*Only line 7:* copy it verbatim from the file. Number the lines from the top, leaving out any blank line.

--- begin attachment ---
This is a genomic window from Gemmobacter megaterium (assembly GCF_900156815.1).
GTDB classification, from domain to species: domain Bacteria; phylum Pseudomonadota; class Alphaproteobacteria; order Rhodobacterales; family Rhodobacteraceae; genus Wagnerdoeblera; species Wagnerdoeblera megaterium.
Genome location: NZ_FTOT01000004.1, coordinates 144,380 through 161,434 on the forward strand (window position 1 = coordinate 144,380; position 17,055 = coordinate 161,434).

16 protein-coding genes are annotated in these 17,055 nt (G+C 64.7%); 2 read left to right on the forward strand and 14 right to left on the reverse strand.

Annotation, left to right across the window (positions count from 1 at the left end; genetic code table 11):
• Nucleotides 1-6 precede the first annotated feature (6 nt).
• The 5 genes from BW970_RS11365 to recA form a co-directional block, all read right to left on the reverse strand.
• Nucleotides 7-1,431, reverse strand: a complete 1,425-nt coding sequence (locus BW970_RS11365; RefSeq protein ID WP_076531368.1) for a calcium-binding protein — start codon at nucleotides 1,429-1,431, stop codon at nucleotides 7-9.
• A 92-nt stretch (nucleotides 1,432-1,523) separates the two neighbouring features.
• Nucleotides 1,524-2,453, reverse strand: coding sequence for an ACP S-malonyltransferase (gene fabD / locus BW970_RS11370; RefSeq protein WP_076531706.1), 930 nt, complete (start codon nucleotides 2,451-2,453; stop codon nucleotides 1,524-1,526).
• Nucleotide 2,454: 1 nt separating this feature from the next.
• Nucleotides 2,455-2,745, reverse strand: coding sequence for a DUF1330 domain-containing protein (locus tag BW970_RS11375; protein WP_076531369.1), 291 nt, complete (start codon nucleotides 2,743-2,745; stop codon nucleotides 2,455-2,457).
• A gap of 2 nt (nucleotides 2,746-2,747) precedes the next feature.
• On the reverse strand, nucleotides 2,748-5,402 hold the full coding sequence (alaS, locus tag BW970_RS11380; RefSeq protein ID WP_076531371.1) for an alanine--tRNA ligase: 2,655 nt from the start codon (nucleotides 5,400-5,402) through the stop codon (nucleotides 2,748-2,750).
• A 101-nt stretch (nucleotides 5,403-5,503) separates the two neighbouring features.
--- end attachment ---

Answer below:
• The 5 genes from BW970_RS11365 to recA form a co-directional block, all read right to left on the reverse strand.